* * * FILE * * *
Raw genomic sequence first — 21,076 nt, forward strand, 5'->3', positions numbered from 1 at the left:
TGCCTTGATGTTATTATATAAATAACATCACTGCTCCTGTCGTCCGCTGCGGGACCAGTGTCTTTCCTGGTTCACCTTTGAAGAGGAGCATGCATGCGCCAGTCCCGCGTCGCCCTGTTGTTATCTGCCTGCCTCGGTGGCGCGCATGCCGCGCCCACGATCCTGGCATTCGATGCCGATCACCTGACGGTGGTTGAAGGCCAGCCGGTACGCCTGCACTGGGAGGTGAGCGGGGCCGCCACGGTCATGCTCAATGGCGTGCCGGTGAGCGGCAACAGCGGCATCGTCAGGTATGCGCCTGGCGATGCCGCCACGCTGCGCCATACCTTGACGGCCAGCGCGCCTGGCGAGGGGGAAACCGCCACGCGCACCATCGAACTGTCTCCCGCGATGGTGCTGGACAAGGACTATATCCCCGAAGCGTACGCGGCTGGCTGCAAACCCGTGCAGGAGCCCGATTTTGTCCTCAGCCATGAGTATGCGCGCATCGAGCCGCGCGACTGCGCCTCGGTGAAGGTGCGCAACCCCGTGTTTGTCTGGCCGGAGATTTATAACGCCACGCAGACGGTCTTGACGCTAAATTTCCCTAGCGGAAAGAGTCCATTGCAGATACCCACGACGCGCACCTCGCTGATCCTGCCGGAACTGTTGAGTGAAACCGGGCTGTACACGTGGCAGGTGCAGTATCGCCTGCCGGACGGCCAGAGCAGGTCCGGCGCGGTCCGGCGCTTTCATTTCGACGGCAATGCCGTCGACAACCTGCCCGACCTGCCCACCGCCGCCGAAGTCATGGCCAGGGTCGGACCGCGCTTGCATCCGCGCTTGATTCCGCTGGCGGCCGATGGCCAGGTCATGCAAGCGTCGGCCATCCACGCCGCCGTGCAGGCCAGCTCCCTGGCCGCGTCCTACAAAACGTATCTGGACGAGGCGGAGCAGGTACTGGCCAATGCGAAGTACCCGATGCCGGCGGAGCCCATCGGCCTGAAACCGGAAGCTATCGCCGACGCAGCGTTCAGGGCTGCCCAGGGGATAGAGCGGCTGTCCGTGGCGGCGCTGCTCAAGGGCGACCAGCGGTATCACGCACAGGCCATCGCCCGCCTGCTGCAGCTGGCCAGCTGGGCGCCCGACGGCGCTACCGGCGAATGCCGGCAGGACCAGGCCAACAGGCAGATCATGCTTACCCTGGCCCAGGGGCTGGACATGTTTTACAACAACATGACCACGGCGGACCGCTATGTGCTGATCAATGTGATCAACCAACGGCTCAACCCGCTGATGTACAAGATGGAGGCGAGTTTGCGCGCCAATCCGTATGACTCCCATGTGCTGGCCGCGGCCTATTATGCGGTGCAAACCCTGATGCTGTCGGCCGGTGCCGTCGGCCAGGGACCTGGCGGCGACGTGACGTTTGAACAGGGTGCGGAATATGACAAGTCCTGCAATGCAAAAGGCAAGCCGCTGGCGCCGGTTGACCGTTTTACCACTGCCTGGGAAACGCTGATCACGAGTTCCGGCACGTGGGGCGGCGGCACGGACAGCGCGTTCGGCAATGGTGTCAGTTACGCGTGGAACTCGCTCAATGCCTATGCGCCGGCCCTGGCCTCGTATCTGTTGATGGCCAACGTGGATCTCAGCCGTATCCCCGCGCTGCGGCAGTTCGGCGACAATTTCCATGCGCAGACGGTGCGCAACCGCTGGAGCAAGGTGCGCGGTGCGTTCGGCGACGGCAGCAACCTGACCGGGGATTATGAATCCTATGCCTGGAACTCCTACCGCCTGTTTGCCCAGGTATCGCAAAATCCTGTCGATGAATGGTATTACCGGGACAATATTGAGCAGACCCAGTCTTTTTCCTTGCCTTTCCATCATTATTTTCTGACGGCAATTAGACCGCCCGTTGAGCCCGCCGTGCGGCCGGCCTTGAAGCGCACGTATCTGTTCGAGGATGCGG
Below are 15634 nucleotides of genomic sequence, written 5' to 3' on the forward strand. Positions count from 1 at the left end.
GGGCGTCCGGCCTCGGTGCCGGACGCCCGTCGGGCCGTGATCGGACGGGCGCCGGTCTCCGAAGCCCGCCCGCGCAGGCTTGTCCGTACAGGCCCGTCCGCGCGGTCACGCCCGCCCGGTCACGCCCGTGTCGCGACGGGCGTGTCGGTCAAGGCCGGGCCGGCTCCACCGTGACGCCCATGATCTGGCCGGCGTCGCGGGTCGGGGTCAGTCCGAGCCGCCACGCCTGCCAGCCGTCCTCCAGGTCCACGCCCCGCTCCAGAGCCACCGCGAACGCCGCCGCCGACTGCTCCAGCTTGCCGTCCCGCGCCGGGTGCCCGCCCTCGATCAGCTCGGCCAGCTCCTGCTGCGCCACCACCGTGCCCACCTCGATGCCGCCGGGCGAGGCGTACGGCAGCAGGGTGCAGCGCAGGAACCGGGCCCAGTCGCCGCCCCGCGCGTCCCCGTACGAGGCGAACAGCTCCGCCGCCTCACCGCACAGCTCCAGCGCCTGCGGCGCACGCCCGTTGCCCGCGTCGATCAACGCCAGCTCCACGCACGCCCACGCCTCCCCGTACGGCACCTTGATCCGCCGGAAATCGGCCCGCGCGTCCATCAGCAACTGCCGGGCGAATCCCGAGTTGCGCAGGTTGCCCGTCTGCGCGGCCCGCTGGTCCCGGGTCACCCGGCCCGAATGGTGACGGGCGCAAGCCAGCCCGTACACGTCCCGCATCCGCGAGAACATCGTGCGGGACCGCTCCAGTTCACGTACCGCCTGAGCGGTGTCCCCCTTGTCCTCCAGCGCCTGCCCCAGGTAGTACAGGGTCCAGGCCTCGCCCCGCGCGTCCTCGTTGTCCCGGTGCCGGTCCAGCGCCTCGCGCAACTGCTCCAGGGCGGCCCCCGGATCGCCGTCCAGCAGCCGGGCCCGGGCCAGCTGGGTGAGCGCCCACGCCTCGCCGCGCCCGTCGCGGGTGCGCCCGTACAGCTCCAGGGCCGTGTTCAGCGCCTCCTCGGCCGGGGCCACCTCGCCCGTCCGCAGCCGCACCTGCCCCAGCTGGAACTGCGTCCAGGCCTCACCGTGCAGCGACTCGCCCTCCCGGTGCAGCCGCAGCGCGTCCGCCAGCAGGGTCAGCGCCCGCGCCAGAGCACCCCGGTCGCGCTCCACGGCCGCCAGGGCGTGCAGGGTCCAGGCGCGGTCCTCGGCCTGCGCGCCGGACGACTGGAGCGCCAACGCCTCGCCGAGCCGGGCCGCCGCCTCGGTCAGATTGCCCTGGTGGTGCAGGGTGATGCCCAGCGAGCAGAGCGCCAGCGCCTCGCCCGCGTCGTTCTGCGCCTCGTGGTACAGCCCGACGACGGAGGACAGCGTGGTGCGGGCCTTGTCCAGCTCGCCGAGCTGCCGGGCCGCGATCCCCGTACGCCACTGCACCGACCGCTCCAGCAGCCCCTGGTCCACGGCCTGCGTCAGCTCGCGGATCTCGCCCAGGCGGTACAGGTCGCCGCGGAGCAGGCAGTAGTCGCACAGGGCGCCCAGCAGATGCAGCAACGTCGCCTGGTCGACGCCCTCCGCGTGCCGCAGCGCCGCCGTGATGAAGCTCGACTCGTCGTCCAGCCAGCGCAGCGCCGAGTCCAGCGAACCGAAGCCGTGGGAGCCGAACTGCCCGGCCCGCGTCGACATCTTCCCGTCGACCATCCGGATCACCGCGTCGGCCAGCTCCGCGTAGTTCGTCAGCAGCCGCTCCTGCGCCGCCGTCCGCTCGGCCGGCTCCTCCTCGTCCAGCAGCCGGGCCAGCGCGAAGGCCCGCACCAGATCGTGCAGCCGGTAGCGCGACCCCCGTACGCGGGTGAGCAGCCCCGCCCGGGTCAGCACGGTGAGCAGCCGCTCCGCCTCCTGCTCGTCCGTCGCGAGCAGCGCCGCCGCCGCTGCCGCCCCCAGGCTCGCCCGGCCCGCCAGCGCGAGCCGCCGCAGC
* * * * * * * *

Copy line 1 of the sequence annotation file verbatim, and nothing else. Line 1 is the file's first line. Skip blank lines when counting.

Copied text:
Raw genomic sequence first — 21,076 nt, forward strand, 5'->3', positions numbered from 1 at the left: